# How to calculate the Maclaurin series for $\frac{{x - \sin (x)}}{{{x^2}}}$

For the function $$f(x)=\frac{{x - \sin (x)}}{{{x^2}}},\quad x\neq 0$$ it is known that the Maclaurin series of the function $f(x)$ of class $C^\infty$ is equal to the corresponding Taylor series $$\sum\limits_{n = 0}^\infty {\frac{{{f^{(n)}}(c)}}{{n!}}{{(x - c)}^n}}$$ with $c=0$ parameter. But $f(c)$ and $f^{(n)}(c)$ are not defined for $c=0$.

What would be the Maclaurin series?

They can give me some suggestions please?

• Do you know the series for $\sin(x)$? – Andrés E. Caicedo Dec 2 '13 at 6:42
• yes, but how doing for the series $\frac{{\sin (x)}}{{{x^2}}}$? – mathsalomon Dec 2 '13 at 6:47
• @mathsalomon Do you know the series for $x-\sin{x}$? – David H Dec 2 '13 at 6:54
• @DavidH Thanks. You have given me a good idea – mathsalomon Dec 2 '13 at 6:57

$\sin x=\sum_{\color{red}{k=0}}^{\infty} \frac{(-1)^{\color{red}{k}}}{(2k+1)!}x^{2k+1}$ , so $x-\sin x=\sum_{\color{red}{k=1}}^{\infty} \frac{(-1)^{\color{red}{k+1}}}{(2k+1)!}x^{2k+1}$ and finally $$\frac{x-\sin x}{x^2}=\sum_{\color{red}{k=1}}^{\infty} \frac{(-1)^{\color{red}{k+1}}}{(2k+1)!}x^{\color{red}{2k-1}}$$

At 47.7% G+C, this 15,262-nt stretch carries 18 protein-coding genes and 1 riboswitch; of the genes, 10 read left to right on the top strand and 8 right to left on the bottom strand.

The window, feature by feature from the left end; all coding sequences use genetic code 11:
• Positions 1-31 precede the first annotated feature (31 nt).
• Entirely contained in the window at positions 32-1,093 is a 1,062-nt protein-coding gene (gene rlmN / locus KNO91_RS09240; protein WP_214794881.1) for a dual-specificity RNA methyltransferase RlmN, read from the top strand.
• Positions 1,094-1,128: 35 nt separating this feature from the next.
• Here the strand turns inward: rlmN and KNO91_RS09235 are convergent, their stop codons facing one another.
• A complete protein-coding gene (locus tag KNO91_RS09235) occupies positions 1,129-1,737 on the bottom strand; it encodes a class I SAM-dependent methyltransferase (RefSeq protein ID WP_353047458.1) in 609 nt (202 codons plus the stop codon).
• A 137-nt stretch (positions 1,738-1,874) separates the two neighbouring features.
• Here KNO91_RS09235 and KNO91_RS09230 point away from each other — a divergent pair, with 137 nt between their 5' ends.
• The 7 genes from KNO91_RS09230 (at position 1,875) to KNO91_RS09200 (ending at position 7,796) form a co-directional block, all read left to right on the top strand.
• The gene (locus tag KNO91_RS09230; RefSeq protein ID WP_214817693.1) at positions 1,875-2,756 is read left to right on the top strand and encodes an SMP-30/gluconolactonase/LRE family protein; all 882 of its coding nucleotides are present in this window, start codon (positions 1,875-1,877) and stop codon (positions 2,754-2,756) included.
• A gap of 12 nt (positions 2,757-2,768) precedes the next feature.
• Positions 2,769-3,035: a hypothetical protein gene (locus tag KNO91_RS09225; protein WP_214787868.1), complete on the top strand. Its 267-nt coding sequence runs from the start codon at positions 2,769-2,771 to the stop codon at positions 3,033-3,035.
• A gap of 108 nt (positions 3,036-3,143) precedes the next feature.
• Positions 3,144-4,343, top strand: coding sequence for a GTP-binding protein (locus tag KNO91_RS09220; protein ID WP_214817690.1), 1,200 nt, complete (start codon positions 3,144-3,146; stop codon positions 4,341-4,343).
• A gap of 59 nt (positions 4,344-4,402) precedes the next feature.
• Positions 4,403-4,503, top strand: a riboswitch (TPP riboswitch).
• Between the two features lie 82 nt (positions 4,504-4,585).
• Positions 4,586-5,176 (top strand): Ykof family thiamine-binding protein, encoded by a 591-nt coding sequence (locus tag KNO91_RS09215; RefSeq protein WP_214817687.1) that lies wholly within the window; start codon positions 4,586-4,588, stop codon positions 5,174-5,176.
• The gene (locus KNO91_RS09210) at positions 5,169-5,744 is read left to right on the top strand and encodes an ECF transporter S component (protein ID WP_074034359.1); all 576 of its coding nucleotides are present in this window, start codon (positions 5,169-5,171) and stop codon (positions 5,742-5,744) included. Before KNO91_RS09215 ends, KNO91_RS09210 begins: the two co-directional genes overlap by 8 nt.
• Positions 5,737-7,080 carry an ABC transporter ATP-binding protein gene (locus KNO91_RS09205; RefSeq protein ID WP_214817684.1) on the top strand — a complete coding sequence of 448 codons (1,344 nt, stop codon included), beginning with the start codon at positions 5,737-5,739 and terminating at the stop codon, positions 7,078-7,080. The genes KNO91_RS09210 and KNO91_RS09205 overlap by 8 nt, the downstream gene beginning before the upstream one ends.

Take the series at $x=0$ for $\sin(x)$, which starts $0+x+\cdots$, subtract from$~x$ (after which there are no terms of degree $0$ or $1$, so everything that remains is divisible by $x^2$ at least), and divide out the $x^2$.
• @mathsalomon: Or above (depending on your preferences). It happens that my answer was not posted for about a quarter of an hour due to internet connection problems, so I did not really see the other answer. Anyway, I think the main point is that you can compute Maclaurin series for all ingredients of the formula (here essentially for $\sin(x)$) and after that operate on the formal series. In fact Maclaurin series are formal series: they doe not necessarily converge at any $x\neq0$, although in the most commonly seen cases (like this one) they do converge. – Marc van Leeuwen Dec 2 '13 at 7:35